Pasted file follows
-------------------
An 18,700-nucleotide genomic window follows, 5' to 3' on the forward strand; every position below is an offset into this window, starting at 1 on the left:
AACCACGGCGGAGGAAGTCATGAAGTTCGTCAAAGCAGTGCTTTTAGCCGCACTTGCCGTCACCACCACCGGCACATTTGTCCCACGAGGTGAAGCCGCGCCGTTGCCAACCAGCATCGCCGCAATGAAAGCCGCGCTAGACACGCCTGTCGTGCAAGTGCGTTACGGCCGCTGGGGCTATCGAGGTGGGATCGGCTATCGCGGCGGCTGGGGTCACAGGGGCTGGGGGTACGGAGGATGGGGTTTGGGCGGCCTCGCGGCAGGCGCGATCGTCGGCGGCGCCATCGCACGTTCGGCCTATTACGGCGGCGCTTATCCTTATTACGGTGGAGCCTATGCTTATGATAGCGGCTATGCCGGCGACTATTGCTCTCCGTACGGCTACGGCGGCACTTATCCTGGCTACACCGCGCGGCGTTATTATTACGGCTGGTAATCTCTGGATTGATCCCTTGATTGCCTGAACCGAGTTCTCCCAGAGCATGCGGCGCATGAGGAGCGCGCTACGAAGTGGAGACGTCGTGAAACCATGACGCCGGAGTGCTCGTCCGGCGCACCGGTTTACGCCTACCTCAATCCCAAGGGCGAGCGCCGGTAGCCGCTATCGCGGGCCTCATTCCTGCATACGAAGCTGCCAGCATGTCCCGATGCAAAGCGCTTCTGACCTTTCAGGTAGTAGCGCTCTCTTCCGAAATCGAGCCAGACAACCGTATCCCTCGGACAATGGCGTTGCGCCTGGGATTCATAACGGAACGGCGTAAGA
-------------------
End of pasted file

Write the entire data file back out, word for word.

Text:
An 18,700-nucleotide genomic window follows, 5' to 3' on the forward strand; every position below is an offset into this window, starting at 1 on the left:
AACCACGGCGGAGGAAGTCATGAAGTTCGTCAAAGCAGTGCTTTTAGCCGCACTTGCCGTCACCACCACCGGCACATTTGTCCCACGAGGTGAAGCCGCGCCGTTGCCAACCAGCATCGCCGCAATGAAAGCCGCGCTAGACACGCCTGTCGTGCAAGTGCGTTACGGCCGCTGGGGCTATCGAGGTGGGATCGGCTATCGCGGCGGCTGGGGTCACAGGGGCTGGGGGTACGGAGGATGGGGTTTGGGCGGCCTCGCGGCAGGCGCGATCGTCGGCGGCGCCATCGCACGTTCGGCCTATTACGGCGGCGCTTATCCTTATTACGGTGGAGCCTATGCTTATGATAGCGGCTATGCCGGCGACTATTGCTCTCCGTACGGCTACGGCGGCACTTATCCTGGCTACACCGCGCGGCGTTATTATTACGGCTGGTAATCTCTGGATTGATCCCTTGATTGCCTGAACCGAGTTCTCCCAGAGCATGCGGCGCATGAGGAGCGCGCTACGAAGTGGAGACGTCGTGAAACCATGACGCCGGAGTGCTCGTCCGGCGCACCGGTTTACGCCTACCTCAATCCCAAGGGCGAGCGCCGGTAGCCGCTATCGCGGGCCTCATTCCTGCATACGAAGCTGCCAGCATGTCCCGATGCAAAGCGCTTCTGACCTTTCAGGTAGTAGCGCTCTCTTCCGAAATCGAGCCAGACAACCGTATCCCTCGGACAATGGCGTTGCGCCTGGGATTCATAACGGAACGGCGTAAGA